COVID-19 refers to the disease caused by the novel Coronavirus. It is an acronym for COrona VIrus Disease 2019 as named by the WHO. The full name of the corona virus is SARS-CoV-2 or Severe Acute Respiratory Syndrome Coronavirus type2. It is a new virus (novel) and therefore there are many unanswered questions about it and the disease that it causes. But everyday there are new discoveries and better understanding that will enable us to deal with it.
How does COVID-19 affect children differently?
Fortunately, the data from China so far shows that children under 15 years of age generally get mild disease, some of them even showing no symptoms (asymptomatic) at all but still testing positive for the coronavirus. Out of 72,000 cases reported by the Chinese CDC (Center for Disease Control ), less than 1 percent of the cases were in children younger than 10 years of age. Further evaluation of 1400 cases of children in a Wuhan Hospital showed that only 42% had FEVER with the other 2 common clinical features being COUGH (49%) and a RED THROAT (46%). Only 3 children required Intensive Care: one had an underlying kidney condition (hydronephrosis), one had a blood cancer (leukemia) and one had a surgical complication (intussusception), which was the only reported death. Thus in contrast with infected adults, most infected children appear to have a milder clinical course. As to why children have milder disease is unknown and several theories have been proposed . The great concern with children is their transmission potential, passing the disease unto other children, parents and most importantly their grandparents.
Which children are more at risk?
Even though the majority of children are expected to cope well with COVID-19, there are certain groups which can be a concern. These are children with underlying medical conditions such as Asthma, Heart conditions, Cerebral Palsy, Cancer cases receiving treatment and any condition that weakens the body’s ability to fight disease. It is important that these children avoid contact with other children and practice good personal hygiene. Stay home and frequent hand washing.
When is it a cold, influenzer or COVID-19?
Respiratory illnesses are very common in children and therefore it is difficult to know which one has the common cold, the “flu” (influenza) or COVID-19. Generally, a cold case has more runny nose and sneezing symptoms while Influenza is characterized by high fever and body aches and pains. As stated previously, COVID- 19 can cause a FEVER, COUGH and a RED THROAT. However, because of milder disease, it is difficult to know for sure. But as the disease becomes more common in the population, it would be wise to assume the possibility of COVID-19 infection in all children with respiratory symptoms and take the necessary precautions.
So when should sick children visit the doctor?
It is wise to avoid unnecessary exposure to hospitals, doctor’s offices, health centers during these uncertain times. But if your child is unwell and parents are concerned, then it may be necessary. Some examples of necessary visits include: All babies less than three months with poor feeding and high fever, vomiting and /or diarrhea with dehydration manifesting as decreased urine production, wheezing that leads to decreased feeding or affects sleep, Fever lasting for more than three days. If unsure, consult your Doctor.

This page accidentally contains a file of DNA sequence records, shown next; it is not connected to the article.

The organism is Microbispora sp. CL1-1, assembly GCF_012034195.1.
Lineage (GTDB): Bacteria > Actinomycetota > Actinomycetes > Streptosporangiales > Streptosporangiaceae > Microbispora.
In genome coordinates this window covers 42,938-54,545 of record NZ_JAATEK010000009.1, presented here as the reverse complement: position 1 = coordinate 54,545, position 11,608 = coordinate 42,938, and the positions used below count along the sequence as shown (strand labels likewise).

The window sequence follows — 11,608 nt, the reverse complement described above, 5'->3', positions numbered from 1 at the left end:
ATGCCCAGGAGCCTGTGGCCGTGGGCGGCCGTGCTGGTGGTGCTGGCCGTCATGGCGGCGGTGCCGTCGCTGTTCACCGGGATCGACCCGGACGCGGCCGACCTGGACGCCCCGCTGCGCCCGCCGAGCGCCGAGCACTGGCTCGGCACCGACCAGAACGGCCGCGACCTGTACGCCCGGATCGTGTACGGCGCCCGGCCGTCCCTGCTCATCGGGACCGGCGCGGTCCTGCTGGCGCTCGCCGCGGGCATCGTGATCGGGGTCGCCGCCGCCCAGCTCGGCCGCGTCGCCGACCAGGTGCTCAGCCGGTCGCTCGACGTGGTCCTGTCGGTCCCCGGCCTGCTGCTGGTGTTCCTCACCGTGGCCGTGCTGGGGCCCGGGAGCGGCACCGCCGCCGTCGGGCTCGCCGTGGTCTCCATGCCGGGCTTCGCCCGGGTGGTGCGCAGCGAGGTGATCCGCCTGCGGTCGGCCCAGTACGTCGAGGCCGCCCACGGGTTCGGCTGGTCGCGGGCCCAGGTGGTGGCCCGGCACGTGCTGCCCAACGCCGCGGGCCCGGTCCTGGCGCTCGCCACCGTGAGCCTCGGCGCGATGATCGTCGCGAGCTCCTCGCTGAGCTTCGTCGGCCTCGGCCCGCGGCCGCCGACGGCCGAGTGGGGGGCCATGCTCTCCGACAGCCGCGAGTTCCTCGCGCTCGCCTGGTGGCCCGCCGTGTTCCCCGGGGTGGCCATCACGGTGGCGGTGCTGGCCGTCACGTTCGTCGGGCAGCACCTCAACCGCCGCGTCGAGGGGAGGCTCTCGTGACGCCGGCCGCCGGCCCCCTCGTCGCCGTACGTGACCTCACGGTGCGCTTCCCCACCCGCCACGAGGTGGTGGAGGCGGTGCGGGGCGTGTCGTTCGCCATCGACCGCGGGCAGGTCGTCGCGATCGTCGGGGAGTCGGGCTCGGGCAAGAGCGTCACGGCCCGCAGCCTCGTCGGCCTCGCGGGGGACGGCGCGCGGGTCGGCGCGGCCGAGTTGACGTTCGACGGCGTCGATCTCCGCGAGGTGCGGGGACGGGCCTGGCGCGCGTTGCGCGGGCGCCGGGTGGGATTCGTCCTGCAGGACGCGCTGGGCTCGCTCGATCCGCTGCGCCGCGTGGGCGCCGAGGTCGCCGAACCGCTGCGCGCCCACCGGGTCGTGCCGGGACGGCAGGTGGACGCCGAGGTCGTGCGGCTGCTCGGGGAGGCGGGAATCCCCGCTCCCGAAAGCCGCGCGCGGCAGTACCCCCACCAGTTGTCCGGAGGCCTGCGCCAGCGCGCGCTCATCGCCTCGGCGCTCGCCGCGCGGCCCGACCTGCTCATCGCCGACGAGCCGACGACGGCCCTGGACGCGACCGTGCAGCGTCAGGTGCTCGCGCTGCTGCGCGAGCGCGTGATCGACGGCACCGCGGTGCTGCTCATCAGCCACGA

My child has asthma, allergies. What can I do?
This is not a good time for your allergies to start acting up with symptoms of low grade fever, sniffles, sore throat etc or for your child to start wheezing, which may be due to the Sahara dust but of course, it is a cause for great concern and possible visits to the Doctor. Thus, please control your allergies with your regular antihistamine medications and religiously take your preventative asthma medication. Keep your allergies and Asthma under control.
Children as carriers- stop the spread
As mentioned previously, the biggest concern with children and this disease is their role of acting as reservoirs and transmitters of the disease. Children are good at sharing their coughs and cold to other children but most importantly to the vulnerable older age group, grandparents. From very young, they need to be taught to practice good personal hygiene ( washing hands, covering their coughs and sneezes etc) and this is something that the new generation will have to adopt for the future.
Talking to your child about COVID-19
The CDC.GOV has issued general principles for talking to children about COVID-19. These include being calm and reassuring, and making yourself readily available to answer all their questions in an honest and accurate way. However, we do not have all the answers as yet. Try to avoid overload with information from TV, online etc. This can lead to anxiety and stress. This is also a great opportunity to teach children on how to reduce the spread of germs with proper covering of coughs and sneezes, hand-washing habits etc.
The future is not all doom and gloom and the younger generation is relatively protected from the severe effects of this disease. Also, every day or week there is new research and discoveries that may make this disease more manageable and treatable. For example, it is possible that new treatments will be available soon that can limit the severity of the disease, not a cure but treatable. Also rapid test kits are being developed where one can test oneself and find out early on whether you are infected or not and therefore self isolate or not. Vaccine testing has already started but it will take many months before it becomes widely available.
Meanwhile STAY HOME, practice social isolation, avoid congregating , frequent hand-washing (or use gel if no water is readily available) and avoid touching your faces. Keep the children busy at home and enjoy the Family time together.
Dr Jose Nunez,
MBBS (UWI), MRCPCH (UK)
Head of Paediatric Department,
San FernandoTeaching Hospital